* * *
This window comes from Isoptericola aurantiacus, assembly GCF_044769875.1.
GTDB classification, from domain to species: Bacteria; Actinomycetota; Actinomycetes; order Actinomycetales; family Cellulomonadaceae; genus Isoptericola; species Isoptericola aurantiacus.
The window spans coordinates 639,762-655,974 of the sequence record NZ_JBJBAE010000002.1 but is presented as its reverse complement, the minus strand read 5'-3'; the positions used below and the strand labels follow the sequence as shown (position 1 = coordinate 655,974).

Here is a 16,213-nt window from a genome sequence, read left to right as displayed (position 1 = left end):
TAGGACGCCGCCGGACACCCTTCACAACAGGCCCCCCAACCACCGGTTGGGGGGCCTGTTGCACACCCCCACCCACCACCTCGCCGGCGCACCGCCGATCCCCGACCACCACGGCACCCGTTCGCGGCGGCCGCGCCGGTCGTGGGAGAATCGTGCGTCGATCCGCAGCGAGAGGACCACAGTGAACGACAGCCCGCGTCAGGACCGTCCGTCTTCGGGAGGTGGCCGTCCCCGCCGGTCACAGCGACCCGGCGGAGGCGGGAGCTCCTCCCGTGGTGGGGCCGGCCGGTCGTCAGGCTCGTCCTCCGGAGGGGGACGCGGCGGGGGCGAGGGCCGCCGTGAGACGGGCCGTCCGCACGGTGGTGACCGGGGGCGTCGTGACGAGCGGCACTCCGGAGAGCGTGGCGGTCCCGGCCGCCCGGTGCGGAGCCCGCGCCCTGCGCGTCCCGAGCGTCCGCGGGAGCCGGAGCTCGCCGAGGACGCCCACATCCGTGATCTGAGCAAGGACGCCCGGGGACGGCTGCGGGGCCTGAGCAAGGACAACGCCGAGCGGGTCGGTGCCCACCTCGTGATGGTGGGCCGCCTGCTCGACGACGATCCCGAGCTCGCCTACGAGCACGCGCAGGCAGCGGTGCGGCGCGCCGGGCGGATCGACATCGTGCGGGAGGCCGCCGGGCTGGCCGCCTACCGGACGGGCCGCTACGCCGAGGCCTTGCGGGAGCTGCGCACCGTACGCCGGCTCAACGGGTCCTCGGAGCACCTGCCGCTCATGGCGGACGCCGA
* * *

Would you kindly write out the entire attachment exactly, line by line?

This window comes from Isoptericola aurantiacus, assembly GCF_044769875.1.
GTDB classification, from domain to species: Bacteria; Actinomycetota; Actinomycetes; order Actinomycetales; family Cellulomonadaceae; genus Isoptericola; species Isoptericola aurantiacus.
The window spans coordinates 639,762-655,974 of the sequence record NZ_JBJBAE010000002.1 but is presented as its reverse complement, the minus strand read 5'-3'; the positions used below and the strand labels follow the sequence as shown (position 1 = coordinate 655,974).

Here is a 16,213-nt window from a genome sequence, read left to right as displayed (position 1 = left end):
TAGGACGCCGCCGGACACCCTTCACAACAGGCCCCCCAACCACCGGTTGGGGGGCCTGTTGCACACCCCCACCCACCACCTCGCCGGCGCACCGCCGATCCCCGACCACCACGGCACCCGTTCGCGGCGGCCGCGCCGGTCGTGGGAGAATCGTGCGTCGATCCGCAGCGAGAGGACCACAGTGAACGACAGCCCGCGTCAGGACCGTCCGTCTTCGGGAGGTGGCCGTCCCCGCCGGTCACAGCGACCCGGCGGAGGCGGGAGCTCCTCCCGTGGTGGGGCCGGCCGGTCGTCAGGCTCGTCCTCCGGAGGGGGACGCGGCGGGGGCGAGGGCCGCCGTGAGACGGGCCGTCCGCACGGTGGTGACCGGGGGCGTCGTGACGAGCGGCACTCCGGAGAGCGTGGCGGTCCCGGCCGCCCGGTGCGGAGCCCGCGCCCTGCGCGTCCCGAGCGTCCGCGGGAGCCGGAGCTCGCCGAGGACGCCCACATCCGTGATCTGAGCAAGGACGCCCGGGGACGGCTGCGGGGCCTGAGCAAGGACAACGCCGAGCGGGTCGGTGCCCACCTCGTGATGGTGGGCCGCCTGCTCGACGACGATCCCGAGCTCGCCTACGAGCACGCGCAGGCAGCGGTGCGGCGCGCCGGGCGGATCGACATCGTGCGGGAGGCCGCCGGGCTGGCCGCCTACCGGACGGGCCGCTACGCCGAGGCCTTGCGGGAGCTGCGCACCGTACGCCGGCTCAACGGGTCCTCGGAGCACCTGCCGCTCATGGCGGACGCCGA